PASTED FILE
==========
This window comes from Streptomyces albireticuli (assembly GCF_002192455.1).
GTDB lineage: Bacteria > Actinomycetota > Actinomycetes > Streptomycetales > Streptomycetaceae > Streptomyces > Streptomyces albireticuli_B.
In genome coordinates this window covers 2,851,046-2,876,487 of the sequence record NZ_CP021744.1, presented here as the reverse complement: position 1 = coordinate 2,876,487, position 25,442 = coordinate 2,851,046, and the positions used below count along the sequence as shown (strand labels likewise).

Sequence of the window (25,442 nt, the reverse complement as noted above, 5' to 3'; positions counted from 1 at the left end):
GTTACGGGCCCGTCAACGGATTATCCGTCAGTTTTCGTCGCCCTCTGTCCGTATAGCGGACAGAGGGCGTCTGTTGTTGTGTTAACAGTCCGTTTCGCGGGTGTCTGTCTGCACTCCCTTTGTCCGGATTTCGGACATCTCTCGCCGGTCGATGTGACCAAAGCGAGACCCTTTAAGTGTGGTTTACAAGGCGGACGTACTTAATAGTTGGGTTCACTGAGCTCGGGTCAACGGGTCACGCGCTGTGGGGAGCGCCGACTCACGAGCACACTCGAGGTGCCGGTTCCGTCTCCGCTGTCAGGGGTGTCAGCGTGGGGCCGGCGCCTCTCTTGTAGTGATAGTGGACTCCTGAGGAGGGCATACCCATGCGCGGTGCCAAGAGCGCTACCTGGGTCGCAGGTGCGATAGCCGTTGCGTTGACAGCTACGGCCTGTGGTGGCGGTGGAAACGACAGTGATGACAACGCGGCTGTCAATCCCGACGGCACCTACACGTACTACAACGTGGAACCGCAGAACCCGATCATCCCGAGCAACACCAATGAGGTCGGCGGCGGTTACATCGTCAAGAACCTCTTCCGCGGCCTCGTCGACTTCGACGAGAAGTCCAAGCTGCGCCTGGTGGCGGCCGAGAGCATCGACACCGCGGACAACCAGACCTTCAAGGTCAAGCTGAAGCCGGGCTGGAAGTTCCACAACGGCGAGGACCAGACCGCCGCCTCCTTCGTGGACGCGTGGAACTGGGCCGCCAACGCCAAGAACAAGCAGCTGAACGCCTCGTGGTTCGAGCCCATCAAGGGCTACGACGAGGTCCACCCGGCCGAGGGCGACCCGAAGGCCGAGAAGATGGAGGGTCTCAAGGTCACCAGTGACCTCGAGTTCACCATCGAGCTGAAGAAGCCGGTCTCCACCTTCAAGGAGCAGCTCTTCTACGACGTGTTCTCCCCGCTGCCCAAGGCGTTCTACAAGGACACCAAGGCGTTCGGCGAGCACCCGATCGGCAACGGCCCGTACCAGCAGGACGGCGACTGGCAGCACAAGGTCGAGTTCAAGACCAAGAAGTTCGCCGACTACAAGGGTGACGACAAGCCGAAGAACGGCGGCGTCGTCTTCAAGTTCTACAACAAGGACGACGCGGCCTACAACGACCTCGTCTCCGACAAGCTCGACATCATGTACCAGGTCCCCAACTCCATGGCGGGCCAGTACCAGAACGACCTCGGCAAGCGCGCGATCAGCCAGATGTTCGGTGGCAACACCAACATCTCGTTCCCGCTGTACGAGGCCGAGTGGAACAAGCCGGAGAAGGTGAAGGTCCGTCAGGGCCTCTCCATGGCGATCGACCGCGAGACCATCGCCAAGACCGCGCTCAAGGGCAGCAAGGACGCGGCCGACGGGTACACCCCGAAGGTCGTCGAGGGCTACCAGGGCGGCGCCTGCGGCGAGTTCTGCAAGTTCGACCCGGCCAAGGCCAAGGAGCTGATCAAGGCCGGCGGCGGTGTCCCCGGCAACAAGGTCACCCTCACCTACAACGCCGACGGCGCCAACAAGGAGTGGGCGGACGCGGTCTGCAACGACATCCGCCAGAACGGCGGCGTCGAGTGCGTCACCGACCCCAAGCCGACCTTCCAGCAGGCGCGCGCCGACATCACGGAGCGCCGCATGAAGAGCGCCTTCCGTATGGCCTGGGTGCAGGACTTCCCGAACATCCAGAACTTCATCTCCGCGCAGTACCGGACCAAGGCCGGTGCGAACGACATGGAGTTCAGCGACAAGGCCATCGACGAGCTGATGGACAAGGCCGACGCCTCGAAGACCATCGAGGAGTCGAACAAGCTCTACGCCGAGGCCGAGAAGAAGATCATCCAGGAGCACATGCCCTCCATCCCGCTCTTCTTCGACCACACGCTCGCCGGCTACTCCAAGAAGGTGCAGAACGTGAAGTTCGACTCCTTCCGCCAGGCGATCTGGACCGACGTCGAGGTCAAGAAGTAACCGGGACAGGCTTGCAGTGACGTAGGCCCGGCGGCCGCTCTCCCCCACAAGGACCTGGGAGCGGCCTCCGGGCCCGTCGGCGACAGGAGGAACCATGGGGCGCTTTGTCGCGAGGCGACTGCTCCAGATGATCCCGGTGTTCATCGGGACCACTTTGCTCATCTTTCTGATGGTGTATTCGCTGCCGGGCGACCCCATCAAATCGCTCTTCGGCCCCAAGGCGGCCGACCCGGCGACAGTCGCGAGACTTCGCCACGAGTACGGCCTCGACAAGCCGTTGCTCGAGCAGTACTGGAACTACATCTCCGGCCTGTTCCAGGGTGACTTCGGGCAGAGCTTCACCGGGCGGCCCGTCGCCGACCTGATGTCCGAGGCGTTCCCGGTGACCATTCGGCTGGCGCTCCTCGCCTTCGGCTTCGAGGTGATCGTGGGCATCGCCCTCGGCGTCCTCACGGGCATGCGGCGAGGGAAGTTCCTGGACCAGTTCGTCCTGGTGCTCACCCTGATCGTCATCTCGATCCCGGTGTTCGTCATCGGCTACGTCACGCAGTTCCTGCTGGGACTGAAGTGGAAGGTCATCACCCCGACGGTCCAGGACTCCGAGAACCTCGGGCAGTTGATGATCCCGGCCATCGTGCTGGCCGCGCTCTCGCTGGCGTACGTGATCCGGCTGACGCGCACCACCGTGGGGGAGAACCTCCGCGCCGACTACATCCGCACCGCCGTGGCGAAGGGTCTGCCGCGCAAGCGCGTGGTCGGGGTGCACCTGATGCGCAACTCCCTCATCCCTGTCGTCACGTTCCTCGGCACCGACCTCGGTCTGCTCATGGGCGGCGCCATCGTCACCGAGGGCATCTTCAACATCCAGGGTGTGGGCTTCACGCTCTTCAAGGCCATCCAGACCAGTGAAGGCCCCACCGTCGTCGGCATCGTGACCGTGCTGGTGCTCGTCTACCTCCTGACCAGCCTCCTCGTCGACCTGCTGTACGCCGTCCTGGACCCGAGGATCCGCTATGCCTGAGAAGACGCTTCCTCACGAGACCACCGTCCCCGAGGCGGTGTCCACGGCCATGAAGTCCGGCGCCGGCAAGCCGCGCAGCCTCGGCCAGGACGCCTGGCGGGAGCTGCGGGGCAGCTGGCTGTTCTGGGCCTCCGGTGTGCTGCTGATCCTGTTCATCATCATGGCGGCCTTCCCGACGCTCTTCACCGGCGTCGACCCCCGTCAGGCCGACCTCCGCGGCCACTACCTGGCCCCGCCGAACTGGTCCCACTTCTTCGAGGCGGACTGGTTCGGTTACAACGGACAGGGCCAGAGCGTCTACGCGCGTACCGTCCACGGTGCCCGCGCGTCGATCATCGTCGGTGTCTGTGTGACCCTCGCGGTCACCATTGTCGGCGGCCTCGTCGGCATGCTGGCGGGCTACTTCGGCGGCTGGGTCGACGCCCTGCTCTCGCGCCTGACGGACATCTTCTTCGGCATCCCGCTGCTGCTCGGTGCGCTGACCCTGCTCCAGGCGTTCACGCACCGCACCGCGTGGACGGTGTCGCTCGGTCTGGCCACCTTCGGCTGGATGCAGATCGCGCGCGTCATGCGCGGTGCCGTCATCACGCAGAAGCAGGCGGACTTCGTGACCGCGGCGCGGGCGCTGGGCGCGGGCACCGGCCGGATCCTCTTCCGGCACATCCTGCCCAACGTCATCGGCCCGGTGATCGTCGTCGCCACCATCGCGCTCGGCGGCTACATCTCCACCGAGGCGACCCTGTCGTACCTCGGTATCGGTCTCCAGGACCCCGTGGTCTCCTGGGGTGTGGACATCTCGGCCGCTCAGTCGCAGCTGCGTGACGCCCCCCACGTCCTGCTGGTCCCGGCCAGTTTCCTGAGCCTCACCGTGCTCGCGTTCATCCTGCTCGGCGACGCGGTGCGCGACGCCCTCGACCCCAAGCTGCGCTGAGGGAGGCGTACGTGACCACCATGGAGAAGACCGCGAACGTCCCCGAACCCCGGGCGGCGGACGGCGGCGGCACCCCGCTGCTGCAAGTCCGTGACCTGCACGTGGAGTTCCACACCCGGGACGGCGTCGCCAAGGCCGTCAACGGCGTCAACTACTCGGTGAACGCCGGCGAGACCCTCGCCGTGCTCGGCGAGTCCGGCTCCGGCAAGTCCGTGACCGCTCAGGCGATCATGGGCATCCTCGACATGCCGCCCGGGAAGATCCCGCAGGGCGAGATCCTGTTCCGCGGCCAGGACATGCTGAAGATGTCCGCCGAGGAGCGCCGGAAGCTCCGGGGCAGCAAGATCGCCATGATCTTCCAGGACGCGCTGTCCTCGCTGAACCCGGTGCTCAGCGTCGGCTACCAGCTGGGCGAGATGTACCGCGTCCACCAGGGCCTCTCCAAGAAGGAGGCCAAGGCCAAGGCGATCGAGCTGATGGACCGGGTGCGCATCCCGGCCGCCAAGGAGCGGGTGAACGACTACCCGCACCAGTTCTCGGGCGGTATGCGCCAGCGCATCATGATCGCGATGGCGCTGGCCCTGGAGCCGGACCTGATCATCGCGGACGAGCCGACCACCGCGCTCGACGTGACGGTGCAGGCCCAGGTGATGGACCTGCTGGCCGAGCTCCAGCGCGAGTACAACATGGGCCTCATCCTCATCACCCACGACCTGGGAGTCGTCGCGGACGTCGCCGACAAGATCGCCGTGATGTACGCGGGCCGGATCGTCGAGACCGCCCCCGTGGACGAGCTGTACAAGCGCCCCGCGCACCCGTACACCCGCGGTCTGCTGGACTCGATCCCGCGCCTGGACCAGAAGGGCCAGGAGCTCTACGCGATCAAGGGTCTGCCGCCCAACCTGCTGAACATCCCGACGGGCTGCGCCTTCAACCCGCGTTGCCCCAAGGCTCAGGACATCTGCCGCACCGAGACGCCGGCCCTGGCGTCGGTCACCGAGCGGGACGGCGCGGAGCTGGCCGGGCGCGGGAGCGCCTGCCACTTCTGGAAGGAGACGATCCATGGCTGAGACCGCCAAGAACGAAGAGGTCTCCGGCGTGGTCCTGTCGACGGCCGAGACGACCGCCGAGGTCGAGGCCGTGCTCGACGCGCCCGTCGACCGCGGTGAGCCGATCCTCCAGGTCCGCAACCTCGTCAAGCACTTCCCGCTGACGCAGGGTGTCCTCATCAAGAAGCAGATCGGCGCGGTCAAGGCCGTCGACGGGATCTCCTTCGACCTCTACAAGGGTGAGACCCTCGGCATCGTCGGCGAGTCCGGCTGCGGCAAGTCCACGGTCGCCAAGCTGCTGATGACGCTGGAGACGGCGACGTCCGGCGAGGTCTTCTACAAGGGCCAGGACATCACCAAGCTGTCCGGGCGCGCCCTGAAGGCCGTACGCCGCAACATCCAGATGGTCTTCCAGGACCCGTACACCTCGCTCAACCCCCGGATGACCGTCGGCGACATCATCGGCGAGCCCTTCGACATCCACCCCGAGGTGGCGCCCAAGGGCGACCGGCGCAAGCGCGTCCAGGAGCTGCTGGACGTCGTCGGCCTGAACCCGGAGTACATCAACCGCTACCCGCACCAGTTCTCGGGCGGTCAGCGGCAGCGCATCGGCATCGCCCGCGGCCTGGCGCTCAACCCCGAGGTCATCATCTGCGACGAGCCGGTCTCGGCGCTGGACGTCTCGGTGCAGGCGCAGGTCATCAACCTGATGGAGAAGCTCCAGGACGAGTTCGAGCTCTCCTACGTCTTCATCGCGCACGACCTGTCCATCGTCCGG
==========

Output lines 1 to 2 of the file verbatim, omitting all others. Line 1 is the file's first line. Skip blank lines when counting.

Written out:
This window comes from Streptomyces albireticuli (assembly GCF_002192455.1).
GTDB lineage: Bacteria > Actinomycetota > Actinomycetes > Streptomycetales > Streptomycetaceae > Streptomyces > Streptomyces albireticuli_B.